Review your insurance products regularly. You probably receive an annual renewal notice, which is a great time to review if that product still meets your current needs and wallet. Use this opportunity to contact your insurance provider and discuss this with them. Insurance products and costs change and there may be a better option for you on your life, disability, car, home or other policies. 


Speak with a tax professional/accountant to ensure you are getting all the tax deductions (reduce your taxable income) and tax credits (reduce your income tax payable) suitable for your situation. If there are unclaimed items on previous years’ tax returns, see if it’s worthwhile to re-file for that tax year and be re-appraised for a (potential) refund. 


Regularly review your investment holdings such as registered accounts (RRSP, Tax-Free Savings Account(TFSA), Locked-in Retirement Account (LIRA), insurance policies (group and personal), and group benefits that allow for beneficiary designations to see if changes or updates are needed. Ensure they are all current and valid. There could be tax consequences, cash flow impacts or disgruntled family members if these details are incorrect. 

Subscriptions And Streaming Services

Carefully review your credit card and bank statements for ongoing fees, especially for items you no longer need/use. Sometimes the fees auto-renew and then you are into another cycle because you forgot to cancel before the renewal date. 

Or you missed the renewal date and must pay a penalty for late payment. Make sure to note renewal and cancellation dates in your calendar. Take notes of the date, time and transaction number or who you spoke to. It’s important info if you need to follow up again. 

Rather than paying an annual fee, consider changing to monthly automatic payments via bank debit/credit card. This also applies to home utilities. Although the cost is sometimes slightly higher, you will not incur any late fees or totally miss the deadline and potentially disrupt service. The peace of mind gained is priceless.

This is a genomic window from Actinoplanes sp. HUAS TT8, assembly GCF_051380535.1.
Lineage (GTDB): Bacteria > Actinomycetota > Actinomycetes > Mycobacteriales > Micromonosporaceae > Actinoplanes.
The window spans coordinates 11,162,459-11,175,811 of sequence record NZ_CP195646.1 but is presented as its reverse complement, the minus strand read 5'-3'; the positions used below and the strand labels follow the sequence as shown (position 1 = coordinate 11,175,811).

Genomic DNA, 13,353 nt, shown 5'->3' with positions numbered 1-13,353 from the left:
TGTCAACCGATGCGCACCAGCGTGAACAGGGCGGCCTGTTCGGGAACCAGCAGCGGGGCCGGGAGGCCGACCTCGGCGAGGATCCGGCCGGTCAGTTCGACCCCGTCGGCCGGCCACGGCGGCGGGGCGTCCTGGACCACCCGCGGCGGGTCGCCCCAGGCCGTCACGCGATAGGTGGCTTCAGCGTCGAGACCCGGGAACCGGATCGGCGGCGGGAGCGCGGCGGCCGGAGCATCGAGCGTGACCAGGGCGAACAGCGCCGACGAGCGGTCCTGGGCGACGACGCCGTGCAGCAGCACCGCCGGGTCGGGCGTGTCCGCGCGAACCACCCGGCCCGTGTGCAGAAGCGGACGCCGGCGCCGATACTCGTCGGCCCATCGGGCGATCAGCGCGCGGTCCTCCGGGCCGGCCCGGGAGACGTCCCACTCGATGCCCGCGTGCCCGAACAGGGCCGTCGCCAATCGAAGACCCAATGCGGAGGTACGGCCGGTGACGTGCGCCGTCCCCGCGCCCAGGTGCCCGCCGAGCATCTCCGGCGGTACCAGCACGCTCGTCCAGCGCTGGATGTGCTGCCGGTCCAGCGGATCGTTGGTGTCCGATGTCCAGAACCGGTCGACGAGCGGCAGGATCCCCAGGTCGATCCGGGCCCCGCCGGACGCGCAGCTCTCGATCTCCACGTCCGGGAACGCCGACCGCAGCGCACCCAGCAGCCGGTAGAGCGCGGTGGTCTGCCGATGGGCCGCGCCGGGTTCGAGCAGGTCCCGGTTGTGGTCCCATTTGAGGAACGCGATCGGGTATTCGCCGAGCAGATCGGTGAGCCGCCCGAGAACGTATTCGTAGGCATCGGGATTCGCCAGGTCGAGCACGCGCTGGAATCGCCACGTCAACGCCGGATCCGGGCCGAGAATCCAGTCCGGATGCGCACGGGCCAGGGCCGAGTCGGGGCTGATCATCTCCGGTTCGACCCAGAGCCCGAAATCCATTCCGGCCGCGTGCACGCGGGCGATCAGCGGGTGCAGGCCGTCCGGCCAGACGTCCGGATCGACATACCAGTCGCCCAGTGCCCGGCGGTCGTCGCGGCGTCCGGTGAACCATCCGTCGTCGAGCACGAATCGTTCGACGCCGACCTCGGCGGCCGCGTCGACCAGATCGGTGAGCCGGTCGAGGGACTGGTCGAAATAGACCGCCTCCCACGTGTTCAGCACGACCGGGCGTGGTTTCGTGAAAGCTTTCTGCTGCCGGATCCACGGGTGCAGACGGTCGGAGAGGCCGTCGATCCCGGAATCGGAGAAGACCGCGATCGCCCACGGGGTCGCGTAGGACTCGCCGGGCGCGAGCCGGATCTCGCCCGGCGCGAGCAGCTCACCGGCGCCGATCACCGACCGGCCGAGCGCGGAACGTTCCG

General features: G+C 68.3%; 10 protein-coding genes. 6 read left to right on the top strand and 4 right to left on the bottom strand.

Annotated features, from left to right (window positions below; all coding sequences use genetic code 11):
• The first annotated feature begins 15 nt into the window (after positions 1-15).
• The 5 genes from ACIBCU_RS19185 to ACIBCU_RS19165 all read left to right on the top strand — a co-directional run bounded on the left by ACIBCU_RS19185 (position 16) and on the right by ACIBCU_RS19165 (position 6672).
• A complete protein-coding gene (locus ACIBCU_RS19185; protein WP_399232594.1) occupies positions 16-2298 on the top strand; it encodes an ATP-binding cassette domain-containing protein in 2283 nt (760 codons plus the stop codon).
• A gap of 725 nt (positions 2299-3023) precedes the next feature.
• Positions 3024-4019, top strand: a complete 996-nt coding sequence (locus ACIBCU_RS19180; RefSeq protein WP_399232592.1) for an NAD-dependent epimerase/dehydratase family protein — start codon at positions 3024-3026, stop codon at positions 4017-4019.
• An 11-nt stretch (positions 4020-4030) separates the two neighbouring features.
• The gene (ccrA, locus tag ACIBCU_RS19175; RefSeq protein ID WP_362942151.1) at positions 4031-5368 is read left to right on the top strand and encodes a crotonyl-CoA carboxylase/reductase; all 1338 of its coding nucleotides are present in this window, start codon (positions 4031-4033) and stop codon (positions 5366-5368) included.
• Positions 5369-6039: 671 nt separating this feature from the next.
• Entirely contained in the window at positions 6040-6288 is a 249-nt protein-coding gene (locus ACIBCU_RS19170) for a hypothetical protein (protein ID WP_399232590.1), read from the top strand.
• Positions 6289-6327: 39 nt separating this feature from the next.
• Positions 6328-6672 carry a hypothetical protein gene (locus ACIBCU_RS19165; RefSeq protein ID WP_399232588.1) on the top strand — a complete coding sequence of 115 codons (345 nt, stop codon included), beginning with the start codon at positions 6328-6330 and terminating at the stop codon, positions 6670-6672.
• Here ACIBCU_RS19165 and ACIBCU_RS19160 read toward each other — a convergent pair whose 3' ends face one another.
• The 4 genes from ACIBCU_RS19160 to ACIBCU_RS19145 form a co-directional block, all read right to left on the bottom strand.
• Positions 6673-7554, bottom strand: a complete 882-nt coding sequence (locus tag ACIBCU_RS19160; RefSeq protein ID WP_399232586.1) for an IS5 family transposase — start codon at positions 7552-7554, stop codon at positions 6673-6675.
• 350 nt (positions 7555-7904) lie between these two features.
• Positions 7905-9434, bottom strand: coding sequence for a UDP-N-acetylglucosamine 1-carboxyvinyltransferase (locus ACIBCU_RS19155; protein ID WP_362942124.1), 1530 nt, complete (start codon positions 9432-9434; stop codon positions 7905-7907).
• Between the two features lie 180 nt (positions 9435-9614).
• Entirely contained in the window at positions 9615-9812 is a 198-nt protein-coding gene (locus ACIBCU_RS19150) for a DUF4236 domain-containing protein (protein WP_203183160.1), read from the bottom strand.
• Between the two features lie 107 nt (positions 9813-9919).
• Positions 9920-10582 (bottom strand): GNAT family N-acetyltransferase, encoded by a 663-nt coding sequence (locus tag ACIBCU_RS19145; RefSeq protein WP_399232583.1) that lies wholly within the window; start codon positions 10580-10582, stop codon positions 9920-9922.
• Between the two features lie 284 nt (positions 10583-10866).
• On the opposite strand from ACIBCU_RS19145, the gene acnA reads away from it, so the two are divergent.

When you spend more to “save”. You purchase the premium package so you don’t have to pay shipping, or you buy another item to meet the free shipping transaction minimum. Pay attention to fees and know your spending limits. 


Prices have increased no matter where you live in Canada. There is no denying that it’s costing us more on even our food basics. We all know that “convenience is costly”, not just ready-to-eat products and meal replacements, but the more manufactured any product is, the more expensive it is. We pay for someone else’s time at a higher grocery cost. If we can do most/all of the preparation work ourselves, it lowers the price. 

Lists are an essential tool for lowering the grocery bill. Plan your meals in advance of shopping. Use a grocery app that shows you the savings at all major chains in your local area, shop the front page for the best deals and build your weekly menu plan around that. Buy extras of your favourites when they are on sale. Go to the manufacturers’ websites to get additional savings coupons, which are often also available on a coupon board in front of many stores. Buy in bulk quantities with a family member/friend. Also, it’s true: don’t shop when you are hungry. 

This year, pay attention to the smaller details that could have a large total cost. Your wallet will thank you and it frees up non-productive funds to use elsewhere which is more gratifying.

Janet Gray, CFP, Advice-only Financial Planner with Money Coaches Canada.